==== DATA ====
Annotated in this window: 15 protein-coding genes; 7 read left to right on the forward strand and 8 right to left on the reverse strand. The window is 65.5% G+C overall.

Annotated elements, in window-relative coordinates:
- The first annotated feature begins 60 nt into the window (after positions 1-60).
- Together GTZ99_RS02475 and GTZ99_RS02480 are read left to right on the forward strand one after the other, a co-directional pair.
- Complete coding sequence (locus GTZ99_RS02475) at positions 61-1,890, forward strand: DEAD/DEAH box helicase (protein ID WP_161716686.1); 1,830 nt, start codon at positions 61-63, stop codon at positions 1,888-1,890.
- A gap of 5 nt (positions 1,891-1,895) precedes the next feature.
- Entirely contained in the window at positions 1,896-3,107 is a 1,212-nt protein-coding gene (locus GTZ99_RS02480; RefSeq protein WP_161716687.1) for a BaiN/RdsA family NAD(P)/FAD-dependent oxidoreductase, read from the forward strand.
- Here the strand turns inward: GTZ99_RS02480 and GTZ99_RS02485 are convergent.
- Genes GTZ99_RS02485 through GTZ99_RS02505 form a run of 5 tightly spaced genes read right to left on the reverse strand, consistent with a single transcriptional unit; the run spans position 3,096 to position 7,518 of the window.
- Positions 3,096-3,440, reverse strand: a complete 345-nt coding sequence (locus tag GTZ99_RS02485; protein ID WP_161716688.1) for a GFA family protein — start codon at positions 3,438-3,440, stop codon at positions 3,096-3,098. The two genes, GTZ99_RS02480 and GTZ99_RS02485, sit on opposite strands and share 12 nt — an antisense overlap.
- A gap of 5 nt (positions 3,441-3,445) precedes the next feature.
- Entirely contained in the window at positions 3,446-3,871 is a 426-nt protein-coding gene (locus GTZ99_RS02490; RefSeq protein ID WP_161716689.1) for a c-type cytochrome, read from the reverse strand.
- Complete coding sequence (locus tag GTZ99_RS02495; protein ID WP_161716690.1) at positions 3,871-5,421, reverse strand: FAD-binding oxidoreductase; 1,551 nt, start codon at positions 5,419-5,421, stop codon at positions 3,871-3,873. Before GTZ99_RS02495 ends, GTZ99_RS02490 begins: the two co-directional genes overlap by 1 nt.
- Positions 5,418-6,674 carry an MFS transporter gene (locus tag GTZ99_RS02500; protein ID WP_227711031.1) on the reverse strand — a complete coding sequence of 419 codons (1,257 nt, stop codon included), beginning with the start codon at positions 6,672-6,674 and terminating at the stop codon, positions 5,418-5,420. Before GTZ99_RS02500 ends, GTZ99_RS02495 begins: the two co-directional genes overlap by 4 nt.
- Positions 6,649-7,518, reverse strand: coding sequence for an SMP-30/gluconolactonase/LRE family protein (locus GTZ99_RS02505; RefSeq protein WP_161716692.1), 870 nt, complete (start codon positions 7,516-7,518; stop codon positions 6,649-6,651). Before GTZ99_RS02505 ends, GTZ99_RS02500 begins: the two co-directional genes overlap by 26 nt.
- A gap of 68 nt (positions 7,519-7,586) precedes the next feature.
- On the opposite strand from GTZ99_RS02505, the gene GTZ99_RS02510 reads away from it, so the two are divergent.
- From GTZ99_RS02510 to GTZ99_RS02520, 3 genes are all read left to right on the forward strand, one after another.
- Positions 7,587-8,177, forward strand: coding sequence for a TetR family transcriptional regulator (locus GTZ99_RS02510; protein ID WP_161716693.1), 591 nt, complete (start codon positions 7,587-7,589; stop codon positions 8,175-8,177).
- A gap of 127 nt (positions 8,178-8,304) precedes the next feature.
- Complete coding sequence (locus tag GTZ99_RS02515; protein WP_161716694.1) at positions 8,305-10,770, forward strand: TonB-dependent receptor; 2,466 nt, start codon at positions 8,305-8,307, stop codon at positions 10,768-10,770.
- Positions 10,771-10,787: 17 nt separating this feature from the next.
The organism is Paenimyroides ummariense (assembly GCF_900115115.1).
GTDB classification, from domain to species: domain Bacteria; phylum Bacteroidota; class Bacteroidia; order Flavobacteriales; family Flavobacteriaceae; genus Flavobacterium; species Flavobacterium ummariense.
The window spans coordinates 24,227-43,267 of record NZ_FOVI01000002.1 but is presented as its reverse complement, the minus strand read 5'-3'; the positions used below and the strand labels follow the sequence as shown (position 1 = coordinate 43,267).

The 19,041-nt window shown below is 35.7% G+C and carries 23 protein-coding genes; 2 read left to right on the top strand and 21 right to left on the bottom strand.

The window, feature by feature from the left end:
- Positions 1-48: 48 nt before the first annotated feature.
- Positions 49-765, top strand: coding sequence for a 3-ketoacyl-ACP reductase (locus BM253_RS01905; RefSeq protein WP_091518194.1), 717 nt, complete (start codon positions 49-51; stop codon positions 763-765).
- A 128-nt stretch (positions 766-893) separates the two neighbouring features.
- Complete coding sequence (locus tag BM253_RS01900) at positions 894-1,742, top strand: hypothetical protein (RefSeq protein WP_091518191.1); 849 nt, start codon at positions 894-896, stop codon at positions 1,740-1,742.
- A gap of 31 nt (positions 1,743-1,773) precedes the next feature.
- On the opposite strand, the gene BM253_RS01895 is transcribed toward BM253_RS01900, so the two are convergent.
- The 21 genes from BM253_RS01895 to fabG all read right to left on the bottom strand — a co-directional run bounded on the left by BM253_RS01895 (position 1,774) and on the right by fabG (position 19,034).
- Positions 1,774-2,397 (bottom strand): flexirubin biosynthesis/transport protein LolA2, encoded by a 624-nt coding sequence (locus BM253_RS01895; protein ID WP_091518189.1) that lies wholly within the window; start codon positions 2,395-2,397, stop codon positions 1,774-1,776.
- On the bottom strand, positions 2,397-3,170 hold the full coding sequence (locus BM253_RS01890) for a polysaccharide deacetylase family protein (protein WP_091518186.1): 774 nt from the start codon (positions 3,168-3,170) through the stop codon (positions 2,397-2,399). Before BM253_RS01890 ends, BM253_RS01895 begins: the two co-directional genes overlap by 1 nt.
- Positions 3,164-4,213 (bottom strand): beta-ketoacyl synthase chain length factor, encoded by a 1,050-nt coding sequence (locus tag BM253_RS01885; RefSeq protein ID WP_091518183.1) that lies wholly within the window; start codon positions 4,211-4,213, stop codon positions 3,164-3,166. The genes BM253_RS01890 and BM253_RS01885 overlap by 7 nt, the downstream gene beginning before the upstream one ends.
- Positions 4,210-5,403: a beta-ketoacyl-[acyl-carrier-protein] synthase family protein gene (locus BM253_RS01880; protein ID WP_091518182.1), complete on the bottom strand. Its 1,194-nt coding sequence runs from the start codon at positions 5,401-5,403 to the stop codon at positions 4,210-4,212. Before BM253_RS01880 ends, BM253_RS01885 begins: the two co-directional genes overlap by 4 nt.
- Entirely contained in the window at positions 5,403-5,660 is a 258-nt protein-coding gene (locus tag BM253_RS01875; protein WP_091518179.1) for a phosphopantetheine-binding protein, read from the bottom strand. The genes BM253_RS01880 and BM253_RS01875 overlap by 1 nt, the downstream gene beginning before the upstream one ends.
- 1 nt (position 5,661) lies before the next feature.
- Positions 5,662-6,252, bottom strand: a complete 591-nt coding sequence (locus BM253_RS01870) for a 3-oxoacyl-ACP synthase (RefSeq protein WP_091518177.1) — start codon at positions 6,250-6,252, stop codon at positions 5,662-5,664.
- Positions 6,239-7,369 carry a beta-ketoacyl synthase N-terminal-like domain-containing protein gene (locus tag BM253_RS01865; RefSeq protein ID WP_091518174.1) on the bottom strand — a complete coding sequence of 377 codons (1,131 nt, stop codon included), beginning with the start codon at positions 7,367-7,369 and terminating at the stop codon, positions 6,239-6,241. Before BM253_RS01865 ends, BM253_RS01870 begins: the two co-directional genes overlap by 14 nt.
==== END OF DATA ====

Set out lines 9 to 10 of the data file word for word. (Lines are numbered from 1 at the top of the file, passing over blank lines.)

- Genes GTZ99_RS02485 through GTZ99_RS02505 form a run of 5 tightly spaced genes read right to left on the reverse strand, consistent with a single transcriptional unit; the run spans position 3,096 to position 7,518 of the window.
- Positions 3,096-3,440, reverse strand: a complete 345-nt coding sequence (locus tag GTZ99_RS02485; protein ID WP_161716688.1) for a GFA family protein — start codon at positions 3,438-3,440, stop codon at positions 3,096-3,098. The two genes, GTZ99_RS02480 and GTZ99_RS02485, sit on opposite strands and share 12 nt — an antisense overlap.